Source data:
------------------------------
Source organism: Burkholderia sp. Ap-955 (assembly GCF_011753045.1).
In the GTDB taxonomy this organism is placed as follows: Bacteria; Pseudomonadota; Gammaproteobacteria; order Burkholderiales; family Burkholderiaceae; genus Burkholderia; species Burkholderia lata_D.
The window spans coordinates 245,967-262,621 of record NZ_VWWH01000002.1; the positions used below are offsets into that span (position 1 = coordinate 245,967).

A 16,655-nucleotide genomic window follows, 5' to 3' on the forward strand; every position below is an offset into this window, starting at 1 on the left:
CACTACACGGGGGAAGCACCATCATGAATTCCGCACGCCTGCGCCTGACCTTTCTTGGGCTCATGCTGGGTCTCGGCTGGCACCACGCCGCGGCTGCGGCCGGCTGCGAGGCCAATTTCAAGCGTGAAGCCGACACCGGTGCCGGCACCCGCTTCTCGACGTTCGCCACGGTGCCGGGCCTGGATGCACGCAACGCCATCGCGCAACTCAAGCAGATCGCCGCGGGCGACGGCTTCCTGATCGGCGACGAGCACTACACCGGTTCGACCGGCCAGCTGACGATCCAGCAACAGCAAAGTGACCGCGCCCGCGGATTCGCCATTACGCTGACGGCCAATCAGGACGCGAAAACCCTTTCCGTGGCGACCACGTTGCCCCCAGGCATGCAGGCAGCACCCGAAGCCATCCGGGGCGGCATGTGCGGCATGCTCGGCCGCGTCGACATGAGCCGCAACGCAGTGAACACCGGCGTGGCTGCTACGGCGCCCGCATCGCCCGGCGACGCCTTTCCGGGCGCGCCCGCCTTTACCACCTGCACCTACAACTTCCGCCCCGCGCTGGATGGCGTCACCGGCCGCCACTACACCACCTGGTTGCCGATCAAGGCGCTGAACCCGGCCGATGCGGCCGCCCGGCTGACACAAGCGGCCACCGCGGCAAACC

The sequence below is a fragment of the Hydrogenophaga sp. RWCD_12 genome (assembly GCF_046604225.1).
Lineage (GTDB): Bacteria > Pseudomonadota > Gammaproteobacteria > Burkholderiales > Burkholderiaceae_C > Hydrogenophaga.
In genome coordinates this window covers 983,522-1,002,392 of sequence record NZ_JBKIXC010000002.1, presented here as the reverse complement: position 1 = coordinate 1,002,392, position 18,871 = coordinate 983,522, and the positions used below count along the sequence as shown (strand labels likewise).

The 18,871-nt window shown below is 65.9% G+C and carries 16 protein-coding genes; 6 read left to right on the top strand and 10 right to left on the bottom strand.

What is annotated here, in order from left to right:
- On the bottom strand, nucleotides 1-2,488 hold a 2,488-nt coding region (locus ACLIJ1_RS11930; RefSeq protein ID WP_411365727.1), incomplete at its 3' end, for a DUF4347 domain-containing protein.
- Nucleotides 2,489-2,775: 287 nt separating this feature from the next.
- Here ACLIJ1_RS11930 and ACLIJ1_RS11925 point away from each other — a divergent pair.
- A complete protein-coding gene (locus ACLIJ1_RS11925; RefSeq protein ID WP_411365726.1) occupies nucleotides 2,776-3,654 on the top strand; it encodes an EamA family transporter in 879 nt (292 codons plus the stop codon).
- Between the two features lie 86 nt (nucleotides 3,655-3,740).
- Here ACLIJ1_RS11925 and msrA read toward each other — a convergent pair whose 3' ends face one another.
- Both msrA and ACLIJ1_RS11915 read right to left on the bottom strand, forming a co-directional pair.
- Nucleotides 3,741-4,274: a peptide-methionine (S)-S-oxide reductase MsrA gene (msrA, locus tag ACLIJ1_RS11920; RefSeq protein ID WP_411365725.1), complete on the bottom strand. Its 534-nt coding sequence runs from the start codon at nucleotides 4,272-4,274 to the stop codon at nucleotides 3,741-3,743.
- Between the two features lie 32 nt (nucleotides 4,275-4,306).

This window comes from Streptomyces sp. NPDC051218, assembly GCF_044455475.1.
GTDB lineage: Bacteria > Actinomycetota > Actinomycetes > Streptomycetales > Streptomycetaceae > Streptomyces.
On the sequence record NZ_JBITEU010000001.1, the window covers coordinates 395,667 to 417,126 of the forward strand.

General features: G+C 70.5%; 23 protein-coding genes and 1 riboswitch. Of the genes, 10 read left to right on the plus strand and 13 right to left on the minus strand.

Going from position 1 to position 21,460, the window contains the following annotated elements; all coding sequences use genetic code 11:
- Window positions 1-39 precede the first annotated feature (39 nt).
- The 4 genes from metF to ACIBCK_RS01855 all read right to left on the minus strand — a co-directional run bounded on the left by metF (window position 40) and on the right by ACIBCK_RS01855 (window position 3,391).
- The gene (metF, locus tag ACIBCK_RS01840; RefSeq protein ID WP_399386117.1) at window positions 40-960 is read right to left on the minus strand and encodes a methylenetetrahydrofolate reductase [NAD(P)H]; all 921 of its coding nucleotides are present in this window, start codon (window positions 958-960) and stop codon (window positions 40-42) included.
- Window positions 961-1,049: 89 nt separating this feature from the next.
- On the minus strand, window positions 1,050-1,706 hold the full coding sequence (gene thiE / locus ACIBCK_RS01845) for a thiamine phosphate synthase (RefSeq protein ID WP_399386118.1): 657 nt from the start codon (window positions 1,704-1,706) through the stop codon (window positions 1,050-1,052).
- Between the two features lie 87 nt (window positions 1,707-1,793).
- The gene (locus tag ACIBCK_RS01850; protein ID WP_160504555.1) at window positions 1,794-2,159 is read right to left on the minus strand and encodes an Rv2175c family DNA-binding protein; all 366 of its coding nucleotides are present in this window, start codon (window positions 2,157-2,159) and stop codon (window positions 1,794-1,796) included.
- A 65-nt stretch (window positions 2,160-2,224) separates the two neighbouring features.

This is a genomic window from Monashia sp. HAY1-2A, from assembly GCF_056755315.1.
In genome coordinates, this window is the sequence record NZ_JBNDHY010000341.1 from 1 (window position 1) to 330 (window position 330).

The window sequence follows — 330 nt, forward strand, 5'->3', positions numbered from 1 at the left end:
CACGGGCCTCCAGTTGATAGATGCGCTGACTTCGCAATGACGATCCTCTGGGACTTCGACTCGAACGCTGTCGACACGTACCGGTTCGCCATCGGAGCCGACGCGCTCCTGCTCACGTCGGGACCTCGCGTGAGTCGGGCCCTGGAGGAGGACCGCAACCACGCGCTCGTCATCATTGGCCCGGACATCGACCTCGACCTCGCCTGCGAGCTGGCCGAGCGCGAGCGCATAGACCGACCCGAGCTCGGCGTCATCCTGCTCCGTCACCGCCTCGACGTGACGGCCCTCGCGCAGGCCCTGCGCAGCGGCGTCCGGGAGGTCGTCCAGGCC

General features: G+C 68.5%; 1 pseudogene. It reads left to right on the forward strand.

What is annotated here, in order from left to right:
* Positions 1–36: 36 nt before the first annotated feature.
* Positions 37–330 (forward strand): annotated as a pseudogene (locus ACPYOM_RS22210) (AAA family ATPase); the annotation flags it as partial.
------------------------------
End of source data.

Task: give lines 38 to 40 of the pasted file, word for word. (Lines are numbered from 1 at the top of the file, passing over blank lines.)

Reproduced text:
What is annotated here, in order from left to right:
* Positions 1–36: 36 nt before the first annotated feature.
* Positions 37–330 (forward strand): annotated as a pseudogene (locus ACPYOM_RS22210) (AAA family ATPase); the annotation flags it as partial.